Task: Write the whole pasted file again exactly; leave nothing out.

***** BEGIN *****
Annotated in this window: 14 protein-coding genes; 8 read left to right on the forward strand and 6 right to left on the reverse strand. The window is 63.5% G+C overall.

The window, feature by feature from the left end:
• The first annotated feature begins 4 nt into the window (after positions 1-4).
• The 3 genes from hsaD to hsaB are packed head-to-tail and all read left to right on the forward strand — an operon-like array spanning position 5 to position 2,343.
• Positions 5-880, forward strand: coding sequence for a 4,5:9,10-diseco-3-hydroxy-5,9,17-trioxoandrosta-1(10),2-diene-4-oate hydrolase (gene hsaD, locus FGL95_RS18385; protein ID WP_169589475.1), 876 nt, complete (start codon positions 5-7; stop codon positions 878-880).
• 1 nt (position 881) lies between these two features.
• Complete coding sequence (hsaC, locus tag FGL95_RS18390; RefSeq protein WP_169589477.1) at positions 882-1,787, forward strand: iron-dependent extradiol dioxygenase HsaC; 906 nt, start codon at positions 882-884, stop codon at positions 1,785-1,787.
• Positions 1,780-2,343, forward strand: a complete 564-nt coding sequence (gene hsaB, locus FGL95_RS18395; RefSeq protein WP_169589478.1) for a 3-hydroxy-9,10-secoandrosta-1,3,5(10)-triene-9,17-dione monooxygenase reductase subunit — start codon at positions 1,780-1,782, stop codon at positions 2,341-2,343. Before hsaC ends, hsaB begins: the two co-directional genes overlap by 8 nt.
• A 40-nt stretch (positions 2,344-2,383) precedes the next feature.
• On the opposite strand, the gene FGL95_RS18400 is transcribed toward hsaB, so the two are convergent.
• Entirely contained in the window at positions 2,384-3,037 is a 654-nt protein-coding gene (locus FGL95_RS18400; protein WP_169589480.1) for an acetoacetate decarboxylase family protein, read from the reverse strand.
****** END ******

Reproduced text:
Annotated in this window: 14 protein-coding genes; 8 read left to right on the forward strand and 6 right to left on the reverse strand. The window is 63.5% G+C overall.

The window, feature by feature from the left end:
• The first annotated feature begins 4 nt into the window (after positions 1-4).
• The 3 genes from hsaD to hsaB are packed head-to-tail and all read left to right on the forward strand — an operon-like array spanning position 5 to position 2,343.
• Positions 5-880, forward strand: coding sequence for a 4,5:9,10-diseco-3-hydroxy-5,9,17-trioxoandrosta-1(10),2-diene-4-oate hydrolase (gene hsaD, locus FGL95_RS18385; protein ID WP_169589475.1), 876 nt, complete (start codon positions 5-7; stop codon positions 878-880).
• 1 nt (position 881) lies between these two features.
• Complete coding sequence (hsaC, locus tag FGL95_RS18390; RefSeq protein WP_169589477.1) at positions 882-1,787, forward strand: iron-dependent extradiol dioxygenase HsaC; 906 nt, start codon at positions 882-884, stop codon at positions 1,785-1,787.
• Positions 1,780-2,343, forward strand: a complete 564-nt coding sequence (gene hsaB, locus FGL95_RS18395; RefSeq protein WP_169589478.1) for a 3-hydroxy-9,10-secoandrosta-1,3,5(10)-triene-9,17-dione monooxygenase reductase subunit — start codon at positions 1,780-1,782, stop codon at positions 2,341-2,343. Before hsaC ends, hsaB begins: the two co-directional genes overlap by 8 nt.
• A 40-nt stretch (positions 2,344-2,383) precedes the next feature.
• On the opposite strand, the gene FGL95_RS18400 is transcribed toward hsaB, so the two are convergent.
• Entirely contained in the window at positions 2,384-3,037 is a 654-nt protein-coding gene (locus FGL95_RS18400; protein WP_169589480.1) for an acetoacetate decarboxylase family protein, read from the reverse strand.